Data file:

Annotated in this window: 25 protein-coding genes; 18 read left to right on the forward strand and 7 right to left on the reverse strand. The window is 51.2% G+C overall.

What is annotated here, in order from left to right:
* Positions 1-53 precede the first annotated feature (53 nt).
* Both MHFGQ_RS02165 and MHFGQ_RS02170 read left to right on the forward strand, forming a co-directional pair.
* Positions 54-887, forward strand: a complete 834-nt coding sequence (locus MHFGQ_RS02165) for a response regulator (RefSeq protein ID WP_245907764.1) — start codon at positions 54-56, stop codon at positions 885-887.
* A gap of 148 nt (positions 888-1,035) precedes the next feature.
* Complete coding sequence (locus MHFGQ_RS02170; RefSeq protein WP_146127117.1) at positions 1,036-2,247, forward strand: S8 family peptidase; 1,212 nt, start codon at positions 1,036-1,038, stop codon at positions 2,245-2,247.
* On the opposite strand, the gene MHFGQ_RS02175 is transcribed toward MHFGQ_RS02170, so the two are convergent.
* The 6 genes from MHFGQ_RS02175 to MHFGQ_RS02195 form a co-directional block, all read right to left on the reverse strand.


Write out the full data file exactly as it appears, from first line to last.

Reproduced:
Annotated in this window: 25 protein-coding genes; 18 read left to right on the forward strand and 7 right to left on the reverse strand. The window is 51.2% G+C overall.

What is annotated here, in order from left to right:
* Positions 1-53 precede the first annotated feature (53 nt).
* Both MHFGQ_RS02165 and MHFGQ_RS02170 read left to right on the forward strand, forming a co-directional pair.
* Positions 54-887, forward strand: a complete 834-nt coding sequence (locus MHFGQ_RS02165) for a response regulator (RefSeq protein ID WP_245907764.1) — start codon at positions 54-56, stop codon at positions 885-887.
* A gap of 148 nt (positions 888-1,035) precedes the next feature.
* Complete coding sequence (locus MHFGQ_RS02170; RefSeq protein WP_146127117.1) at positions 1,036-2,247, forward strand: S8 family peptidase; 1,212 nt, start codon at positions 1,036-1,038, stop codon at positions 2,245-2,247.
* On the opposite strand, the gene MHFGQ_RS02175 is transcribed toward MHFGQ_RS02170, so the two are convergent.
* The 6 genes from MHFGQ_RS02175 to MHFGQ_RS02195 form a co-directional block, all read right to left on the reverse strand.